In terms of ‘brand recognition’, ‘platform development’ and things the suits on the 17th floor care about, the NME is unmatched due to its continuous presence for over six decades on UK newsstands making it one of the most instantly recognisable publications in the country.

Largely due to this ‘brand heritage’, many have suggested that the magazine will become free, retaining the recognition factor amongst more casual readers while at the same time maintaining the core readership, (an argument which admittedly now holds less weight following the demise of The Fly)

To pick an example of a magazine close to home which has straddled the divide between print and digital successfully, Hot Press, effectively the Irish equivalent of the NME established in June 1977, has adopted a low-priced paywall model for much of its online content, accessible by subscribers for €20 a year (£17).

Whether the NME would consider going down this route is a moot point however, as the site picks up the bulk of its online visitors through its News section, a feature which is incompatible with the imposition of a site-wide paywall, when the information is easily available elsewhere for free.

Attempting to charge for online content is a hugely contentious issue across the entire media landscape as the opposing directions two of the UKs most prominent newspapers have gone in prove. Cf: The Guardian: We’re gonna give it away for free Vs. The Times: You want it, you pay for it.

Across the pond meanwhile, the last remaining paid-for music title of any note may provide a clue as to where UK music magazines are heading.

Following the print demise of Spin in September/October 2012 to move entirely online after quarter of a century breaking new bands and music scenes and the disappearance of Blender (1994-2009), Rolling Stone is the last remaining major US music magazine aside from venerable trade sheet Billboard.

Founded in 1967 by Jann Wenner who remains publisher and Editor-in-Chief to this day, the New York based paper according to the axiom still retains some of the readers who bought the very first edition.

As the sheer size of the States would make national distribution of a DIY/Loud and Quiet-style freesheet virtually impossible (the States only has one coast to coast newspaper, USA Today) a paid-for model is essential.

Making headlines worldwide last year over the furor of their cover profile of Boston bomber Dzhokhar Tsarnaev, the ensuing controversy resulted in a colossal 102% sales spike for RS, despite many retailers refusing to stock the issue.

As US retail giants Target and Walgreens have increasingly preferred to designate magazine rack space for ‘tabloids’ (celebrity gossip rags) such as Us Weekly and Star on the brutally simple grounds that they sell more copies, the visibility of Rolling Stone has diminished in many stores.

This development is unlikely to trouble the publishers greatly however as 95% of the magazine’s readership comes from subscriptions, with the current year-long offer standing at a very reasonable $29.95 (£18).
These low rates, to build a committed readership, coupled with exclusive online content may point the way forward for publications on this side of the Atlantic.

As magazine cover prices across the board have increased in recent years to make up for advertising shortfall which continues to migrate online, many UK publishers have increasingly begun to move towards subscriptions as a guaranteed way of retaining readership and ensuring a healthy circulation.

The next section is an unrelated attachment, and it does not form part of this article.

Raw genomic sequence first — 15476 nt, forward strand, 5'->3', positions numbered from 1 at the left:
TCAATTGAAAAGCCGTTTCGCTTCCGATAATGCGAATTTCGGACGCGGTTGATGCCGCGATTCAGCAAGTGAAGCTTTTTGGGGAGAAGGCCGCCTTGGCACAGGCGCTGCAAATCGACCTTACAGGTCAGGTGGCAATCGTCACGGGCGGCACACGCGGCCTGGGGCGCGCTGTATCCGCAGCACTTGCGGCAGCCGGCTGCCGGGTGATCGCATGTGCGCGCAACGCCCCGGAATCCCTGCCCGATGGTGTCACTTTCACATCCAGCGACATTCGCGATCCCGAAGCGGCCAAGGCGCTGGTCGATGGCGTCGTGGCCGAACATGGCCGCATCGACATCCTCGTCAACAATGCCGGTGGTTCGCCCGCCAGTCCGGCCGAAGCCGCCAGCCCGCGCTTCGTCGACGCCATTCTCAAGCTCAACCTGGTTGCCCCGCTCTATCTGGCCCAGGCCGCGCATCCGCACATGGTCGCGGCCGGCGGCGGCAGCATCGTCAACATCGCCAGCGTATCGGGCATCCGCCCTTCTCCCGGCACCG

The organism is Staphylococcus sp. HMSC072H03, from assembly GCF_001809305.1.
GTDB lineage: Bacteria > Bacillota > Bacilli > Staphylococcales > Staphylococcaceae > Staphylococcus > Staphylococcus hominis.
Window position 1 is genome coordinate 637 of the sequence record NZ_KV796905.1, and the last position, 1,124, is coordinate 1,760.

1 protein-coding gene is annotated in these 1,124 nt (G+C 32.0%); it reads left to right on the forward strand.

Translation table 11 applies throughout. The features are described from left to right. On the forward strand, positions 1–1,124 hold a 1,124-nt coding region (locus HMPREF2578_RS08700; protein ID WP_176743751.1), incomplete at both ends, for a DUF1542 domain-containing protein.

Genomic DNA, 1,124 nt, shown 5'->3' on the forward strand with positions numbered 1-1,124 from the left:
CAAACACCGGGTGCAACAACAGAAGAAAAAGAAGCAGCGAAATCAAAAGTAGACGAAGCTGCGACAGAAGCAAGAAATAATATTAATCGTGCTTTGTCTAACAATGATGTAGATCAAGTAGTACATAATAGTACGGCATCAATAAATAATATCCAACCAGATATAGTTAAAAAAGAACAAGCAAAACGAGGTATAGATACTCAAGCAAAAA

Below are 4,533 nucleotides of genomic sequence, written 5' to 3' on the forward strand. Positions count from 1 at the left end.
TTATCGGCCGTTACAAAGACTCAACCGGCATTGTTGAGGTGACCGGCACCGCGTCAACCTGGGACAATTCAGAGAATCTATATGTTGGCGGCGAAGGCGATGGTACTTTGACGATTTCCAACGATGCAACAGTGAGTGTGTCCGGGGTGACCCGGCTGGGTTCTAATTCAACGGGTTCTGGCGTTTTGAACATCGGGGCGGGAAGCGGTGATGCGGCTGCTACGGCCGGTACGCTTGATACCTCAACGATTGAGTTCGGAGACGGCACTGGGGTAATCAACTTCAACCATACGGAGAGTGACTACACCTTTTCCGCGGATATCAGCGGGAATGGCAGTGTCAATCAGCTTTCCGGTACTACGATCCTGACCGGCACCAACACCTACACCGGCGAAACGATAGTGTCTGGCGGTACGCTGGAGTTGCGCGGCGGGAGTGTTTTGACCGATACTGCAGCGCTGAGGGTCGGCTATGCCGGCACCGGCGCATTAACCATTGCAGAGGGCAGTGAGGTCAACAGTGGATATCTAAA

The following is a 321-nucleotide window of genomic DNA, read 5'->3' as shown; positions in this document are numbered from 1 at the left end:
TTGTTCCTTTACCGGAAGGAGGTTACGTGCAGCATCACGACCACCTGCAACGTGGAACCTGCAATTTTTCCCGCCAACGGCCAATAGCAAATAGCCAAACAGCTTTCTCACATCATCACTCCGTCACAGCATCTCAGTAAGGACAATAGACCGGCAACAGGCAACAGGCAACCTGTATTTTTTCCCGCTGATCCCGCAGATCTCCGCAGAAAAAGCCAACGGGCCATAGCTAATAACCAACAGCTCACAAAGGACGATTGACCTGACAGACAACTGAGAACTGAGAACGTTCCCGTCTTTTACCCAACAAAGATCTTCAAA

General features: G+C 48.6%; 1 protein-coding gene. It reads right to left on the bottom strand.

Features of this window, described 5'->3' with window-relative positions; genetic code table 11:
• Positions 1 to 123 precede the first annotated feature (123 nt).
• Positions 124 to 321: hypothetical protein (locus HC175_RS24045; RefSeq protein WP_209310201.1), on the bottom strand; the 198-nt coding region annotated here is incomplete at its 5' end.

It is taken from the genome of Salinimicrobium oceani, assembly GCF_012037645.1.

In recent weeks the NME have begun offering hugely discounted subscription rates, with a year’s subs costing £51.99, the equivalent of £1 a week compared to the cover price of £2.40.

Aside from this, a possible route for all music publications hoping to retain and possibly increase readership is to become more tightly aligned to what its readers expect from it and turn away from casual purchasers, aiming directly for more specialist status. Publications with strong identities that focus on a specific niche can certainly prosper in the current climate.

The Wire has been at the forefront of reporting developments in underground music since 1982 and is renowned for its Wire Tapper compilation CDs given away free each month. Due to being independently owned and published, the monthly is largely free from the marketplace concerns of better known titles.

In a similar specialist vein Record Collector (established 1979) now stands as the longest running UK music monthly, it’s annual Rare Record Price Guide a mainstay of second hand record shop counters. The recent upward curve in vinyl sales and the burgeoning popularity of Record Store Day meanwhile should ensure the magazine remains in rude health.

Elsewhere the continued success of This Is Fake DIY, Loud & Quiet and The Skinny Northwest which first appeared in Liverpool last year and debuted at 24,680 copies prove that the freesheet route is still a viable model.

In the paid for sector ABC have begun to count print and digital editions as part of a publication’s overall figures, to give a more rounded picture of circulation. Whether this will lead to an increase in readership and revenue will become apparent over the next few years. What is for certain however, major changes are on the horizon if music magazines are to remain a fixture on UK newsstands.

Further reading on Getintothis:
Word Magazine closes: The final word on a much-loved music magazine
Bob Dylan, Run DMC and the moral dilemma of selling out to advertising
Getintothis on the music battle for our soul – are you in or out of the box?
ECHO signs new Arena deal – Getintothis‘ Top ECHO Arena gigs
Record shops see 44% sales leap.
Daft Punk, Random Access Memories and marketing demand.